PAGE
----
Dorothy Kenyon (February 17, 1888 – February 12, 1972) was a New York lawyer, judge, feminist and political activist in support of civil liberties. During the era of McCarthyite persecution, she was accused of being affiliated with 28 communist front organizations. Kenyon was a charismatic speaker, and she regularly travelled around the U.S. lecturing about civil liberties, the law, and women's equality.
Kenyon was born in New York City to Maria Wellington (Stanwood) and William Houston Kenyon, a patent lawyer. She grew up on the Upper West Side, with a family summer home in Lakeville, Connecticut. She graduated from Horace Mann School in 1904 and attended Smith College, studying economics and history. At Smith, she also participated in hockey, tennis, and was a Phi Beta Kappa, graduating in 1908. After graduation, she spent a year in Mexico and observed poverty and injustice at a close range. After this experience, she decided to focus on social activism. She graduated from New York University School of Law in 1917 and in her first job served as a research specialist in the group of lawyers advising delegates to the Versailles Peace Conference. As a research specialist, Kenyon studied wartime labor patterns and collected economic data for the conference. Before working for the U.S. government in Washington D.C., she briefly worked as a law clerk in a New York firm. From 1919-1925, Kenyon worked for the firm of Pitkin Rosenson and Henderson in New York City. In the 1920s, she was known for her support of birth control. In 1920 she was a co-founder of the Consumers Cooperative Services, which ran a chain of cooperative cafeterias in New York City.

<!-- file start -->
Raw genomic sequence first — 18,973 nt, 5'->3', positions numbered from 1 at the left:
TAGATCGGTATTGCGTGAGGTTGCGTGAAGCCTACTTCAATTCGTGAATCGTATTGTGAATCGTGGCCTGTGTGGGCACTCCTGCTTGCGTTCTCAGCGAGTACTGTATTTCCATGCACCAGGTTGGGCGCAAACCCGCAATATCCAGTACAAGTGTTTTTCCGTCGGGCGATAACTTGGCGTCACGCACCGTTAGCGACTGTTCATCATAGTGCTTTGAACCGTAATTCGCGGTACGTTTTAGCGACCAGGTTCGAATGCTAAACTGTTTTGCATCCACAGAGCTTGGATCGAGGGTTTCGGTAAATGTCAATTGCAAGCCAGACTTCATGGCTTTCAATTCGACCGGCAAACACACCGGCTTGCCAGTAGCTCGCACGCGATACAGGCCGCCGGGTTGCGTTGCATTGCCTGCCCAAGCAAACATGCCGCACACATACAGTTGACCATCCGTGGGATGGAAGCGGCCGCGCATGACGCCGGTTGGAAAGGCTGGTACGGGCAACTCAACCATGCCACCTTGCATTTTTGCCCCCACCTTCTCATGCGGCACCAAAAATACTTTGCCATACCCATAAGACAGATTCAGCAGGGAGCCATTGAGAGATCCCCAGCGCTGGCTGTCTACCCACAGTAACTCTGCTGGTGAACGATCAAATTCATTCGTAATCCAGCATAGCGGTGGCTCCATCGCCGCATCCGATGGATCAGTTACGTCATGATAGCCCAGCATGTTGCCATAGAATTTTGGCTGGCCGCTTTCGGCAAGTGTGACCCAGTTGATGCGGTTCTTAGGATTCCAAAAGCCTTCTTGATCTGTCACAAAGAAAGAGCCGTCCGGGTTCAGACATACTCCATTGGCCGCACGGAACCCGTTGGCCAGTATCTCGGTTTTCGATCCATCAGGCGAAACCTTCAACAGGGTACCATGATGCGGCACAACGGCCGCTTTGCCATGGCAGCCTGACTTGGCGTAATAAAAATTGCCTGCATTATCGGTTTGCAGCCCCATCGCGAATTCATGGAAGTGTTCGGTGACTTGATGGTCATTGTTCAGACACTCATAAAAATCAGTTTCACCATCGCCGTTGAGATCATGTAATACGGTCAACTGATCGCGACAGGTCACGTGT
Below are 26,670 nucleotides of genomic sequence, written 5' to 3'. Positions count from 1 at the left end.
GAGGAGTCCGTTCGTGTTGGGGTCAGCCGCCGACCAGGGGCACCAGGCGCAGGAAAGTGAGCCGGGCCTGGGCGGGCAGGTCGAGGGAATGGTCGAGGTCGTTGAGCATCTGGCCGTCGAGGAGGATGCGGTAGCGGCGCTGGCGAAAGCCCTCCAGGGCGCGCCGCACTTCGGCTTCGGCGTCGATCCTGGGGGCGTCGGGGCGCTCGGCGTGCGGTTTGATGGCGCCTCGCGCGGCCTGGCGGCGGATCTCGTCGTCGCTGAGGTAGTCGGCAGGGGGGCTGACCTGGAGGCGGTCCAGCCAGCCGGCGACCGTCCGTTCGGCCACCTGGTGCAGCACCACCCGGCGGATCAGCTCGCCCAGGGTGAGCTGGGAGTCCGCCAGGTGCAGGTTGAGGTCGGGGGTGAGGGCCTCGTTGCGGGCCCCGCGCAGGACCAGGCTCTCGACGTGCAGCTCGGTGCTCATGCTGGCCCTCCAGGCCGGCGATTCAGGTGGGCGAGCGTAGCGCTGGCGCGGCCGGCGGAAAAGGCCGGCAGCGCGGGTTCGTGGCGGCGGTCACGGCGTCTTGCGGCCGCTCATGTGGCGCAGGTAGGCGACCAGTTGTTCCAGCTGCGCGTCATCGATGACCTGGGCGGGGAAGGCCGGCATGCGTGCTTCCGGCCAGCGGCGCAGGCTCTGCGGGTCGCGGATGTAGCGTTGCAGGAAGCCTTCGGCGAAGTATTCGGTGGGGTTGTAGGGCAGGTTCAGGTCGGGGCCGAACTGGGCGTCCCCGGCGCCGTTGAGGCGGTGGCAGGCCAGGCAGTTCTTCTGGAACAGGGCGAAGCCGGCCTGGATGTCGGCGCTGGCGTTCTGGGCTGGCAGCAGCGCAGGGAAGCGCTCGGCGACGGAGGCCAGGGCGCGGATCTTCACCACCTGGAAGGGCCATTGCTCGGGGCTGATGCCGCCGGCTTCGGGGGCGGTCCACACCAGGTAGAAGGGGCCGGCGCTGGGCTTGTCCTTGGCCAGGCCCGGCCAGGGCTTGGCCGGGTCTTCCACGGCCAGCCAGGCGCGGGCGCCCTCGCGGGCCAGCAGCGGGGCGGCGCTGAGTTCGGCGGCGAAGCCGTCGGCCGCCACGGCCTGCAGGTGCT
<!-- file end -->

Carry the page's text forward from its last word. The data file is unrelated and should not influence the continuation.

In the 1930s and for most of her career, Kenyon devoted a great deal of her energy to push for social justice and to a variety of liberal and progressive causes such as the New Deal, Women's Rights, the Labor Movement, and consumer cooperatives. Also during 1930, Kenyon established the law firm of Straus and Kenyon with Dorothy Straus, with whom she worked in partnership to campaign for women's advancement until 1939, when she became a justice of the Municipal Court. She identified herself as a feminist and though she played only a minor role in the suffrage movement, she took many leadership and officer roles and positions in many different women's organizations that focused on improving women's status. In 1934, Kenyon was appointed as a member of the New York City Comptroller's Council on taxes for the Relief of the unemployed and in 1936 she chaired a committee to study procedure in women's courts where she called for more sympathetic treatment of prostitutes and stronger persecution of the men who patronize them. From 1935-1937, she served as Deputy License and Commissioner of New York. From 1938-1943, she worked on the League of Nations Committee and traveled regularly between New York and Europe. Dorothy Kenyon was also known as "Judge Kenyon" after serving as Justice of the Municipal Court from 1939-1940. During her membership on the United Nations Commission on the Status of Women, from 1946 until 1950, Kenyon deplored the small role of women in the government of the United States.